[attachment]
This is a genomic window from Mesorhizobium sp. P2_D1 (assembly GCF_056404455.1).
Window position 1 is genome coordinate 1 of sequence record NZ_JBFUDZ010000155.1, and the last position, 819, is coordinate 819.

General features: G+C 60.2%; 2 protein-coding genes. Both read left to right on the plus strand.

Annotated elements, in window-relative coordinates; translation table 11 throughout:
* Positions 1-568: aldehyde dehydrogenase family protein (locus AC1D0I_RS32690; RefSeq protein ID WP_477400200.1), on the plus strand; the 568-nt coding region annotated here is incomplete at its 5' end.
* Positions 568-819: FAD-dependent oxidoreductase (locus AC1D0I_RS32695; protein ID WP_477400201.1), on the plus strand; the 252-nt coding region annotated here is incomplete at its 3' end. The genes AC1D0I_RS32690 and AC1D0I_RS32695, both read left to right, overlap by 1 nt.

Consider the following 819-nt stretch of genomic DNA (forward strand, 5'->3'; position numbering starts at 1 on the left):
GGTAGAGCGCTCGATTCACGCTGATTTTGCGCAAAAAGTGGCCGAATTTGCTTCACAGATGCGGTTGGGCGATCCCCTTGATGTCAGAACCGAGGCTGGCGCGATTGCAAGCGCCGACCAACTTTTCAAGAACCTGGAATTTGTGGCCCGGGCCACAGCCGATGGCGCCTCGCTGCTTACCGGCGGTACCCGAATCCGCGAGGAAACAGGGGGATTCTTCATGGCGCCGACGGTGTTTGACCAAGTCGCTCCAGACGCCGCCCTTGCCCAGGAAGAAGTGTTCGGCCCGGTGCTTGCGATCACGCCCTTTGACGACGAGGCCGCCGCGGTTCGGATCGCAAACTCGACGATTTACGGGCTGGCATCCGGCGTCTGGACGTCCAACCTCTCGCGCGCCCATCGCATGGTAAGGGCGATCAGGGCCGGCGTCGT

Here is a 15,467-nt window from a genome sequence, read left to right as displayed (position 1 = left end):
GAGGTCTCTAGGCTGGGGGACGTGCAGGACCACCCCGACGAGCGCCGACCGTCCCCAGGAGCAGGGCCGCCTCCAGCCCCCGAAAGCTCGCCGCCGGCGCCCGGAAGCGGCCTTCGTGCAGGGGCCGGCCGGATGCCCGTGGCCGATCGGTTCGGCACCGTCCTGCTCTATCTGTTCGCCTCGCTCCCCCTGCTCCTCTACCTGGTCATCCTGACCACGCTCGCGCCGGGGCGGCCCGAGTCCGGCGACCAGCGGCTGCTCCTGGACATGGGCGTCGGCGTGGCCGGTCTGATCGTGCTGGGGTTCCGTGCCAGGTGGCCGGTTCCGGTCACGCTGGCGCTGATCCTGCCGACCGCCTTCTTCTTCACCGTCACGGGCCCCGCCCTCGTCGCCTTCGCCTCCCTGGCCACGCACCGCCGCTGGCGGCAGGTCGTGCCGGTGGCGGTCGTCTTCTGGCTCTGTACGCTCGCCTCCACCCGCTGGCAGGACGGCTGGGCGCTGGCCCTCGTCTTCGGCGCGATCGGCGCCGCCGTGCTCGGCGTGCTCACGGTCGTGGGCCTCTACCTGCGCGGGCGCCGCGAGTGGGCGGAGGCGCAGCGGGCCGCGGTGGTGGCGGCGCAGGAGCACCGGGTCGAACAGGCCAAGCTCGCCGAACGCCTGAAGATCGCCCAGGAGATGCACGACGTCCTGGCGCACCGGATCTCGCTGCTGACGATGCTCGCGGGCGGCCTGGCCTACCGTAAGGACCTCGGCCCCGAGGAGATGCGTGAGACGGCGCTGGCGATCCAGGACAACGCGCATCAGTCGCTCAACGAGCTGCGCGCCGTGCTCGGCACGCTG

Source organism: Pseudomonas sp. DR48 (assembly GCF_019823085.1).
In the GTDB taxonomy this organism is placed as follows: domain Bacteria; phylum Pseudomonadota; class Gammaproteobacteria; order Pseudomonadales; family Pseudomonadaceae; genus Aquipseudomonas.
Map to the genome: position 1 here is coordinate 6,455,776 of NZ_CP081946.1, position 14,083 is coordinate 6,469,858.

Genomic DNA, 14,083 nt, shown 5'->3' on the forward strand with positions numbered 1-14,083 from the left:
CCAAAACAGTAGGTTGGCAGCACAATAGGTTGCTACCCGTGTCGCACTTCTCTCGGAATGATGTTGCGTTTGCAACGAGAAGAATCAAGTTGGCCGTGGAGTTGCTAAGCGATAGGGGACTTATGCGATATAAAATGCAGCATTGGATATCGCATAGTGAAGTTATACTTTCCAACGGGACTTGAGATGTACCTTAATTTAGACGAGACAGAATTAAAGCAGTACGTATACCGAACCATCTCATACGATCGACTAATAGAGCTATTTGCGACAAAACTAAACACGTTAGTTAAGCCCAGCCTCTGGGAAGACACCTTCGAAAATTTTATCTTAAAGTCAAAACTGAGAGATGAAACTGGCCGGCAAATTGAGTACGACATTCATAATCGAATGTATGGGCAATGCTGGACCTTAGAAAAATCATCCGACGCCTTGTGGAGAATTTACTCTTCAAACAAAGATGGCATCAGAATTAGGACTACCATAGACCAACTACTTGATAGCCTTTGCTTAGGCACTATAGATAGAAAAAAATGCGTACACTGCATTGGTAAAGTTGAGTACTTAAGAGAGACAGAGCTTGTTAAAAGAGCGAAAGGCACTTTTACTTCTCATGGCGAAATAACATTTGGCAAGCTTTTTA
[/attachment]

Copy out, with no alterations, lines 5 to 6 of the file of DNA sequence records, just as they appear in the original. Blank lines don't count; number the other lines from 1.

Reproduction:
* Positions 1-568: aldehyde dehydrogenase family protein (locus AC1D0I_RS32690; RefSeq protein ID WP_477400200.1), on the plus strand; the 568-nt coding region annotated here is incomplete at its 5' end.
* Positions 568-819: FAD-dependent oxidoreductase (locus AC1D0I_RS32695; protein ID WP_477400201.1), on the plus strand; the 252-nt coding region annotated here is incomplete at its 3' end. The genes AC1D0I_RS32690 and AC1D0I_RS32695, both read left to right, overlap by 1 nt.